As a well-known phrase puts it, “never let a good crisis go to waste”.
The sentiment has certainly been taken up by airBaltic as the suspension of services between March and May hit the carrier.
The airline’s CEO, Martin Gauss, acknowledges that between 17 March and 18 May, international passenger traffic was not allowed in Latvia. “The airline only performed a small number of special repatriation and cargo flights. Since then, we have gradually resumed operations and we are now operating flights to more than 10 destinations from Riga in addition to various direct services also from Tallinn and Vilnius,” he confirms.
The lockdown, however, gave the airline an chance to reconsider its business plan and changes were made, particularly in the composition of the fleet. Gauss picks up the story of how the crisis wasn’t wasted.
“On 23 April, the airBaltic Supervisory Board approved a new business plan presented by the management team. The new business plan, Destination 2025 CLEAN, focuses on the impact of the Coronavirus crisis and adjustments that had to be made to the existing five-year strategy,” he explains.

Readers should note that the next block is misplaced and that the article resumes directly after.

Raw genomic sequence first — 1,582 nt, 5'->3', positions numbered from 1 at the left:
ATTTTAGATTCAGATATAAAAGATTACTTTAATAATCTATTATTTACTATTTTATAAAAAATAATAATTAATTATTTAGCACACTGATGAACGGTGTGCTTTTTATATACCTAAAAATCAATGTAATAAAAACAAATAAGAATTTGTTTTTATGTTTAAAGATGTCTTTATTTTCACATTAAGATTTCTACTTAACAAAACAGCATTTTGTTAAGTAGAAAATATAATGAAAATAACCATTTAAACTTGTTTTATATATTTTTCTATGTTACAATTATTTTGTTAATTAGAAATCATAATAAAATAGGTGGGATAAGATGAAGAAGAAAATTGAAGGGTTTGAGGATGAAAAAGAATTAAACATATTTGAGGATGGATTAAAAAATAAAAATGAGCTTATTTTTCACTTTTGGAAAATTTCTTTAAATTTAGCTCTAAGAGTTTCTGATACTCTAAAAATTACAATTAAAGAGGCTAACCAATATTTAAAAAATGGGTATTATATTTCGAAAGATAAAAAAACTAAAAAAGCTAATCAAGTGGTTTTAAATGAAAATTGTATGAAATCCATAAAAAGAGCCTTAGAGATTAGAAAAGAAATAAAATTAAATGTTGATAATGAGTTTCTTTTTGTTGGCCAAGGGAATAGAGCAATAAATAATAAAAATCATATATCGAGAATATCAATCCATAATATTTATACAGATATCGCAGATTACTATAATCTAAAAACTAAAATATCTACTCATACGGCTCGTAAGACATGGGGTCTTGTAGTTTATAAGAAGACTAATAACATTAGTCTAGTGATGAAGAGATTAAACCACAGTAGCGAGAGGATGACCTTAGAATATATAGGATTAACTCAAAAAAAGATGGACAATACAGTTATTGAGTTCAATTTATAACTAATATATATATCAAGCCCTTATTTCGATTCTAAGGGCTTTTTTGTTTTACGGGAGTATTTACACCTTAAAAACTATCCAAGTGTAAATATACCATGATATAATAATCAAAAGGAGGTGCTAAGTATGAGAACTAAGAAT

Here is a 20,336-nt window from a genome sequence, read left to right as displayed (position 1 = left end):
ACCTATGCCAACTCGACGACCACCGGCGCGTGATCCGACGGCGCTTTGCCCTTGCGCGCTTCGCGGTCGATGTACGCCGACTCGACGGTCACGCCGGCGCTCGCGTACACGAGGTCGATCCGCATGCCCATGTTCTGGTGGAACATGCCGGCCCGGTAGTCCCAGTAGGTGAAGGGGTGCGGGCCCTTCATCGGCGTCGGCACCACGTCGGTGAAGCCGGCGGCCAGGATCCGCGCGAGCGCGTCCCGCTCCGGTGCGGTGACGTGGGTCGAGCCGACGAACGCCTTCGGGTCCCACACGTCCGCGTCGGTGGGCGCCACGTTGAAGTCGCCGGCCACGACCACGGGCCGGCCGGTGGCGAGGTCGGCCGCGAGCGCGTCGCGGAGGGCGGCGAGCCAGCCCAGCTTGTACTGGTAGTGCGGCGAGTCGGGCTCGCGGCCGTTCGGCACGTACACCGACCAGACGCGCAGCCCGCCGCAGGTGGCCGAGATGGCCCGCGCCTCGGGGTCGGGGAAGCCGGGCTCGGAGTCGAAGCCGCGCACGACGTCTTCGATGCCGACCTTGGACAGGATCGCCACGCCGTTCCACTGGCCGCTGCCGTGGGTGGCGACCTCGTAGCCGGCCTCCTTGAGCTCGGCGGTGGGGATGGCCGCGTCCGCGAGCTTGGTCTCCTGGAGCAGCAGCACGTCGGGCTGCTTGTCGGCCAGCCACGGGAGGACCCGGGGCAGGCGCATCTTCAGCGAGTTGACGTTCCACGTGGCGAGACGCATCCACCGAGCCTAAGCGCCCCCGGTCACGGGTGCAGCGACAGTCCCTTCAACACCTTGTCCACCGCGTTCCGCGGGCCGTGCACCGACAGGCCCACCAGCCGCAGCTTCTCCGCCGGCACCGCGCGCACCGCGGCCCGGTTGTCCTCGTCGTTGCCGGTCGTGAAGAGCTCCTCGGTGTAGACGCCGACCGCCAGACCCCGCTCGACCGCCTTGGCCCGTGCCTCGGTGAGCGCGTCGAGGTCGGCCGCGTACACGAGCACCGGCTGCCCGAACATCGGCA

“The new plan foresees a reduced fleet for the upcoming years, so we are initially resuming operations with 22 Airbus A220-300 aircraft,” the CEO continues. “The new plan takes into account reduced capacity for 2020 and 2021, while at the same time foreseeing a return to growth with up to 50 A220-300s by the end of 2023.”
Even before the crisis, airBaltic had planned to move to this single type fleet, getting rid of its De Havilland Canada Q400 turboprops and Boeing 737s. Thus the disruptions enabled the airline to bring the plan forward, so it benefits from the efficiency of the A220 as well as the single type fleet. The aircraft’s value has been shown with routes such as Riga–Abu Dhabi now in the network.
As it rebuilds that network, airBaltic currently plans to operate flights to more than 55 destinations by the end of the year. Many, but not all, of these will be well established key routes.
“Today we’re focusing primarily on resuming flights to major European business hubs as well as major airport hubs to provide the best connectivity to and from the Baltic region,” says Gauss. “The airline works in close cooperation with local institutions and resumes flights only to destinations where it is possible to fly.
“Still, we continuously evaluate the possibility of launching new routes. In May, for example, we launched a new direct route from Vilnius to Oslo, which we did not serve before the crisis,” adds Gauss. Another example, it seems, of not wasting a crisis.